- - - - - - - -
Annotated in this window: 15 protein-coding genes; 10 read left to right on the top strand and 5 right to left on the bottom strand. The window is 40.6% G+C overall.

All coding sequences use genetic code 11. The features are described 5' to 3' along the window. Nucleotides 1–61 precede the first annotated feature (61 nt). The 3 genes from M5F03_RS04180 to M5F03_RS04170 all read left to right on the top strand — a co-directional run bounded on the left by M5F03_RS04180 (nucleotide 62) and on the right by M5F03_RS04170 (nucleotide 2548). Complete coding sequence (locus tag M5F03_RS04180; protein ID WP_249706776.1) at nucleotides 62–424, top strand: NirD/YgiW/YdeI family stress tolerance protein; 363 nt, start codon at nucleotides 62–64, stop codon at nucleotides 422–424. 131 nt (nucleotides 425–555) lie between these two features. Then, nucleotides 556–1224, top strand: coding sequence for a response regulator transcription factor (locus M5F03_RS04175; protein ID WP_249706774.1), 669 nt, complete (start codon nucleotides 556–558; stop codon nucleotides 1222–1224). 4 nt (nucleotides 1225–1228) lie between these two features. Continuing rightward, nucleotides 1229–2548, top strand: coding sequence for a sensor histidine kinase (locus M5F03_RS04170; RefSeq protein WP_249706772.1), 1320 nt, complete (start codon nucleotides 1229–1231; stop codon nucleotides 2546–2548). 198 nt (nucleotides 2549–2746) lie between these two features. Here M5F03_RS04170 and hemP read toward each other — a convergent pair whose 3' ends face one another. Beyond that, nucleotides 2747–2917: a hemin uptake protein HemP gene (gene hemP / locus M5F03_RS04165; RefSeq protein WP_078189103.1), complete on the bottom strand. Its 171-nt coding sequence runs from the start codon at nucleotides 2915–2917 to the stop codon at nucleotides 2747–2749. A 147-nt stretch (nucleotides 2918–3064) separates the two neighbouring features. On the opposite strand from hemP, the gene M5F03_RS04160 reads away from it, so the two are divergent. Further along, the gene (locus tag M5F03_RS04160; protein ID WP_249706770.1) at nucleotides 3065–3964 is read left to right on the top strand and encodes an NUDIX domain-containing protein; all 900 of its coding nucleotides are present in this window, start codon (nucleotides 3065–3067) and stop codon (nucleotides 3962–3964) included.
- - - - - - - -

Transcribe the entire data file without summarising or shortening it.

Annotated in this window: 15 protein-coding genes; 10 read left to right on the top strand and 5 right to left on the bottom strand. The window is 40.6% G+C overall.

All coding sequences use genetic code 11. The features are described 5' to 3' along the window. Nucleotides 1–61 precede the first annotated feature (61 nt). The 3 genes from M5F03_RS04180 to M5F03_RS04170 all read left to right on the top strand — a co-directional run bounded on the left by M5F03_RS04180 (nucleotide 62) and on the right by M5F03_RS04170 (nucleotide 2548). Complete coding sequence (locus tag M5F03_RS04180; protein ID WP_249706776.1) at nucleotides 62–424, top strand: NirD/YgiW/YdeI family stress tolerance protein; 363 nt, start codon at nucleotides 62–64, stop codon at nucleotides 422–424. 131 nt (nucleotides 425–555) lie between these two features. Then, nucleotides 556–1224, top strand: coding sequence for a response regulator transcription factor (locus M5F03_RS04175; protein ID WP_249706774.1), 669 nt, complete (start codon nucleotides 556–558; stop codon nucleotides 1222–1224). 4 nt (nucleotides 1225–1228) lie between these two features. Continuing rightward, nucleotides 1229–2548, top strand: coding sequence for a sensor histidine kinase (locus M5F03_RS04170; RefSeq protein WP_249706772.1), 1320 nt, complete (start codon nucleotides 1229–1231; stop codon nucleotides 2546–2548). 198 nt (nucleotides 2549–2746) lie between these two features. Here M5F03_RS04170 and hemP read toward each other — a convergent pair whose 3' ends face one another. Beyond that, nucleotides 2747–2917: a hemin uptake protein HemP gene (gene hemP / locus M5F03_RS04165; RefSeq protein WP_078189103.1), complete on the bottom strand. Its 171-nt coding sequence runs from the start codon at nucleotides 2915–2917 to the stop codon at nucleotides 2747–2749. A 147-nt stretch (nucleotides 2918–3064) separates the two neighbouring features. On the opposite strand from hemP, the gene M5F03_RS04160 reads away from it, so the two are divergent. Further along, the gene (locus tag M5F03_RS04160; protein ID WP_249706770.1) at nucleotides 3065–3964 is read left to right on the top strand and encodes an NUDIX domain-containing protein; all 900 of its coding nucleotides are present in this window, start codon (nucleotides 3065–3067) and stop codon (nucleotides 3962–3964) included.